• Christi
    March 24, 2017 - 6:26 pm | Permalink

    Thanks! Fun post to read. I think word is getting out. My fifth grader just corrected my husband and me when we said he ( Napoleon) was short. That’s what led me to your post.

  • mrodenberg
    March 31, 2017 - 7:35 pm | Permalink

    Glad to have been of service. Congratulations to your fifth grader on his extraordinary knowledge! I hope he continues to learn the facts about Napoleon. Wishing the best to your family,

  • Shawn Gilliland
    July 14, 2017 - 8:06 pm | Permalink

    A superb post, Madame Rodenberg.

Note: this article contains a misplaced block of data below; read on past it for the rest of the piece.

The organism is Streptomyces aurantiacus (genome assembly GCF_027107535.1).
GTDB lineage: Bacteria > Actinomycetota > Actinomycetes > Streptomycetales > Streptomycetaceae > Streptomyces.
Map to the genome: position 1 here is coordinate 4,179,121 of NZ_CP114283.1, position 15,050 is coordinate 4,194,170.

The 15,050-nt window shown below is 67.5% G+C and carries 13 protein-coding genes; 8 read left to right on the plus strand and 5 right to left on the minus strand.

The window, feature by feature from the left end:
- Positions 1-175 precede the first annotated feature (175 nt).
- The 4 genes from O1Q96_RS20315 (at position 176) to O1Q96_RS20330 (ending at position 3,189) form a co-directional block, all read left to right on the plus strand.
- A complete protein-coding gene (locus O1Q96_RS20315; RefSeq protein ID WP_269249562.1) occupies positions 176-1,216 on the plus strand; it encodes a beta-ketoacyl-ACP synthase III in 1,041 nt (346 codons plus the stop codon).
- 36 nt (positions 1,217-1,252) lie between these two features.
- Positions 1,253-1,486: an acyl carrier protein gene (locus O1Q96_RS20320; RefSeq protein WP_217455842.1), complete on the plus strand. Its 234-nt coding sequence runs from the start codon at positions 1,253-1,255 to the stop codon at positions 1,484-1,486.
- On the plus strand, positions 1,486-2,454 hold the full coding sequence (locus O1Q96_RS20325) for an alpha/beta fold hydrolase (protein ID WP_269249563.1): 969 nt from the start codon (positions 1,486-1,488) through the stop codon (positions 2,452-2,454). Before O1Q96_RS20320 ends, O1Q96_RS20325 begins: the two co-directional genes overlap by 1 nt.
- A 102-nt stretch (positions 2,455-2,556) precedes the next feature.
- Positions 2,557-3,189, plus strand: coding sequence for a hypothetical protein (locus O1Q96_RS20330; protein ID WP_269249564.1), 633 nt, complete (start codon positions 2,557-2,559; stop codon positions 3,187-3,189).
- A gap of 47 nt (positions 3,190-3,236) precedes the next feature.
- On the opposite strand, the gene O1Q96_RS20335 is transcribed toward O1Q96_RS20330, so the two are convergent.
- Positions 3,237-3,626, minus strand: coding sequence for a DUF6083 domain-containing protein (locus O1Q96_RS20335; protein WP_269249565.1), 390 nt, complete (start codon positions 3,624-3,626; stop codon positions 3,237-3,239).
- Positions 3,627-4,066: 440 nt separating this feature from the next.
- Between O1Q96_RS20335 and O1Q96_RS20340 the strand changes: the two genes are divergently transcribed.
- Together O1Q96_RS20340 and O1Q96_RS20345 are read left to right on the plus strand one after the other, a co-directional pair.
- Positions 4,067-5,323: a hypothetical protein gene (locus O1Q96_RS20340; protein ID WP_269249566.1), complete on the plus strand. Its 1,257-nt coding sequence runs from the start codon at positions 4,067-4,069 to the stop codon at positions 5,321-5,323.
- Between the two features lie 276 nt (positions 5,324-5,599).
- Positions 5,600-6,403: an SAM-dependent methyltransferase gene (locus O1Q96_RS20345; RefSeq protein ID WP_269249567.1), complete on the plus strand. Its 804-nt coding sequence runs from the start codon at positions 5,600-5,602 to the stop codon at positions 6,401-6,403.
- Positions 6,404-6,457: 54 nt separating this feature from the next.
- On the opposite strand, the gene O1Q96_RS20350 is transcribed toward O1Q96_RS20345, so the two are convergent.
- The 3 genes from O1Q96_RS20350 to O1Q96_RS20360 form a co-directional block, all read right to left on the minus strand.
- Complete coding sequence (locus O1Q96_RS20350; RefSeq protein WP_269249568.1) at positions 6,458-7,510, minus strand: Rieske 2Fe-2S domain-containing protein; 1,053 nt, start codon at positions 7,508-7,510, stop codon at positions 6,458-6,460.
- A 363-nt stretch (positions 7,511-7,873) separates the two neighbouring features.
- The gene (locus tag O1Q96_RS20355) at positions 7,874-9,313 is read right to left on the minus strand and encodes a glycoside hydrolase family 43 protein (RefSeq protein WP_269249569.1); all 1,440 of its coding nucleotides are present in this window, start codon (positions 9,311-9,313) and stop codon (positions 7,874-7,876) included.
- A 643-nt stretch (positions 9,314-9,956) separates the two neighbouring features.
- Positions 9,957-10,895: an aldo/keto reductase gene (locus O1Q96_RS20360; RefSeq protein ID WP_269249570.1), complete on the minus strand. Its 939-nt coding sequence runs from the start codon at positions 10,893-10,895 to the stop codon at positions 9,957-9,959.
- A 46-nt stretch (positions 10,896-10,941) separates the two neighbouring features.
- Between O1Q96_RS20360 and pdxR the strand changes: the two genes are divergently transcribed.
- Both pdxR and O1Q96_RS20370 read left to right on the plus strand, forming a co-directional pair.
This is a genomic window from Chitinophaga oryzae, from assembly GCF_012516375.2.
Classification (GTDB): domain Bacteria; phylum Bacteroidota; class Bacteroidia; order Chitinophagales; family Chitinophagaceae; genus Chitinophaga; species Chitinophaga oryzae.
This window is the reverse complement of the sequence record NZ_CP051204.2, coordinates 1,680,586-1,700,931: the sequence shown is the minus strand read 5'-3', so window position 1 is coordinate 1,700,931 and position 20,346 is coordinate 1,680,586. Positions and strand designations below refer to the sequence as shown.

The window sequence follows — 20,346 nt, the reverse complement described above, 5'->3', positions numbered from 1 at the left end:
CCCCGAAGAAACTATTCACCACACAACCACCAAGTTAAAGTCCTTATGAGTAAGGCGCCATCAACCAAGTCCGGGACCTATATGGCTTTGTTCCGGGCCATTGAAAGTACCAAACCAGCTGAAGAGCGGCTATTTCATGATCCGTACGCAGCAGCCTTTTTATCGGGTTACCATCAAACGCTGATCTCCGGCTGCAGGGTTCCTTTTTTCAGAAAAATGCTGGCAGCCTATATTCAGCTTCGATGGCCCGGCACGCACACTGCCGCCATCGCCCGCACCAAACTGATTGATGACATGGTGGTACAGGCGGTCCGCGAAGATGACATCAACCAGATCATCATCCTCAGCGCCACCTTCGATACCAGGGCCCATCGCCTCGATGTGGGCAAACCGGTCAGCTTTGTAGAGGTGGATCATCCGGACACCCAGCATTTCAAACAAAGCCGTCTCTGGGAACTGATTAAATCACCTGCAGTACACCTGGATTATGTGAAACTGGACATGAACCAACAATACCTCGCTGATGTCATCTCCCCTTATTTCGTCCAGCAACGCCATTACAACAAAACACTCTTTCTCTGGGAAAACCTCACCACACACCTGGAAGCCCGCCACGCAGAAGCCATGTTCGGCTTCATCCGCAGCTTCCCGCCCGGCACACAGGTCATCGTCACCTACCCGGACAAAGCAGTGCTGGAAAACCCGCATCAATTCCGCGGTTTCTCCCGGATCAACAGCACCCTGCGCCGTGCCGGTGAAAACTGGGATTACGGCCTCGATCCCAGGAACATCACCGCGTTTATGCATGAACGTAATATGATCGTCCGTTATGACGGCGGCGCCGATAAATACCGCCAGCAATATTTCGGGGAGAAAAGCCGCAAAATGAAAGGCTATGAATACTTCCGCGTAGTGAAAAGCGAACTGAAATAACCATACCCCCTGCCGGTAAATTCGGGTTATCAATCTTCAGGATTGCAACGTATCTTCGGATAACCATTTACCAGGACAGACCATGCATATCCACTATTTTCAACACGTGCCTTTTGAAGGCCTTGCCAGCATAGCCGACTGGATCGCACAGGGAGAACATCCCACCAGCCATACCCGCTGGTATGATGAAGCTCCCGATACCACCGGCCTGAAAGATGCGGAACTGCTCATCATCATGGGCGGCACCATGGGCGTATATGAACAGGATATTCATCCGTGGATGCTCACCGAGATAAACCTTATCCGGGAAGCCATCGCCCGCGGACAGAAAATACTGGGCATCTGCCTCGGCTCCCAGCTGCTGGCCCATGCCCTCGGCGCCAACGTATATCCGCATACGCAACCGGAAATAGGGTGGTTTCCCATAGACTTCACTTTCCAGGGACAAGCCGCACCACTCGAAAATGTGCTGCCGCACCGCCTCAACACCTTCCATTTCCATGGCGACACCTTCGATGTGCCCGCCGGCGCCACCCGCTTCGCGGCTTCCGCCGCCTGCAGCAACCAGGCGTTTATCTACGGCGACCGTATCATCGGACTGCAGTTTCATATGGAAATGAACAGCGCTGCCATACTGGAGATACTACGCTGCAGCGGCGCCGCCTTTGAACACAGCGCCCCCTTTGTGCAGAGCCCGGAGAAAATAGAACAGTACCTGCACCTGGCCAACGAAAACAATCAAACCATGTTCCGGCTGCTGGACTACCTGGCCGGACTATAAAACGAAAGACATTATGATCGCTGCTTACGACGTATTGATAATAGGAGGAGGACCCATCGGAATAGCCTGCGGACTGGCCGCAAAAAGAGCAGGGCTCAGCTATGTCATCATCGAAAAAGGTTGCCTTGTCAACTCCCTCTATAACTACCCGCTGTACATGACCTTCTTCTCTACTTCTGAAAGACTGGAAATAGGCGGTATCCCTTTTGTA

I commend you for writing it and for the accessible manner in which you have written it.

  • mrodenberg
    July 31, 2017 - 10:46 pm | Permalink

    Thank you!

  • Pingback: 10 Myths about Napoleon Bonaparte - Shannon Selin

  • October 17, 2017 - 4:05 pm | Permalink

    Short or tall that man fought and won so much fight like brave , enemies may call him propaganda but tell me one king or empire you do not try to wrote their own history. And for his height I think average height of British man at that time was 5.7 or less I think , I think Europe afraid of bonaparte that why they still spreading their old propaganda.

  • mrodenberg
    November 1, 2017 - 11:28 am | Permalink

    I agree! Thanks for your comment.